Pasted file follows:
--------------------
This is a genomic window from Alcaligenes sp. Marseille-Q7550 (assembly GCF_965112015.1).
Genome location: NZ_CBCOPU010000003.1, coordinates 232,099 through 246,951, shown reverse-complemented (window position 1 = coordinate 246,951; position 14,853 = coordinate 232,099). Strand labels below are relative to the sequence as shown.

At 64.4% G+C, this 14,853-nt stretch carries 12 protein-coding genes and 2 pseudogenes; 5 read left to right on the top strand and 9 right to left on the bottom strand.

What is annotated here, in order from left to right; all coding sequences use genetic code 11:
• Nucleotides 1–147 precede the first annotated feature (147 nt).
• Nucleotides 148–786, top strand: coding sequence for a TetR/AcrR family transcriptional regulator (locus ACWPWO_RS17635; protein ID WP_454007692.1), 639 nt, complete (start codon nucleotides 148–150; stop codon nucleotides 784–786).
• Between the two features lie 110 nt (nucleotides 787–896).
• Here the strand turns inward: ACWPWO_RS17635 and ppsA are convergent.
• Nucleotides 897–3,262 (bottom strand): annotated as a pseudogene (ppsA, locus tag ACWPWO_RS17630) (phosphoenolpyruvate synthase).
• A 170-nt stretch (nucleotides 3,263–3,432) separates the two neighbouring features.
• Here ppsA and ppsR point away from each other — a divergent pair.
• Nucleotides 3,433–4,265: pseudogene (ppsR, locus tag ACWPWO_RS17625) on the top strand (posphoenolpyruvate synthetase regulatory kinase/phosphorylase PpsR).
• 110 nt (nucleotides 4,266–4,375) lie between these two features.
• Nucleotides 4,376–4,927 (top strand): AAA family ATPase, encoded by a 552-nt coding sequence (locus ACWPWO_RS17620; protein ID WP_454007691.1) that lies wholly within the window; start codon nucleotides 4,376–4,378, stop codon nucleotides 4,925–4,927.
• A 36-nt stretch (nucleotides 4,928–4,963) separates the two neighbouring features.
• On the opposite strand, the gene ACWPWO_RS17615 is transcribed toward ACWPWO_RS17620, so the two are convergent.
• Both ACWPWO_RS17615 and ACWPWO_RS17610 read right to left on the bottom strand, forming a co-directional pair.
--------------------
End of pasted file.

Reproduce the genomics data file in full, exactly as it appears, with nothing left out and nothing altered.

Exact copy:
This is a genomic window from Alcaligenes sp. Marseille-Q7550 (assembly GCF_965112015.1).
Genome location: NZ_CBCOPU010000003.1, coordinates 232,099 through 246,951, shown reverse-complemented (window position 1 = coordinate 246,951; position 14,853 = coordinate 232,099). Strand labels below are relative to the sequence as shown.

At 64.4% G+C, this 14,853-nt stretch carries 12 protein-coding genes and 2 pseudogenes; 5 read left to right on the top strand and 9 right to left on the bottom strand.

What is annotated here, in order from left to right; all coding sequences use genetic code 11:
• Nucleotides 1–147 precede the first annotated feature (147 nt).
• Nucleotides 148–786, top strand: coding sequence for a TetR/AcrR family transcriptional regulator (locus ACWPWO_RS17635; protein ID WP_454007692.1), 639 nt, complete (start codon nucleotides 148–150; stop codon nucleotides 784–786).
• Between the two features lie 110 nt (nucleotides 787–896).
• Here the strand turns inward: ACWPWO_RS17635 and ppsA are convergent.
• Nucleotides 897–3,262 (bottom strand): annotated as a pseudogene (ppsA, locus tag ACWPWO_RS17630) (phosphoenolpyruvate synthase).
• A 170-nt stretch (nucleotides 3,263–3,432) separates the two neighbouring features.
• Here ppsA and ppsR point away from each other — a divergent pair.
• Nucleotides 3,433–4,265: pseudogene (ppsR, locus tag ACWPWO_RS17625) on the top strand (posphoenolpyruvate synthetase regulatory kinase/phosphorylase PpsR).
• 110 nt (nucleotides 4,266–4,375) lie between these two features.
• Nucleotides 4,376–4,927 (top strand): AAA family ATPase, encoded by a 552-nt coding sequence (locus ACWPWO_RS17620; protein ID WP_454007691.1) that lies wholly within the window; start codon nucleotides 4,376–4,378, stop codon nucleotides 4,925–4,927.
• A 36-nt stretch (nucleotides 4,928–4,963) separates the two neighbouring features.
• On the opposite strand, the gene ACWPWO_RS17615 is transcribed toward ACWPWO_RS17620, so the two are convergent.
• Both ACWPWO_RS17615 and ACWPWO_RS17610 read right to left on the bottom strand, forming a co-directional pair.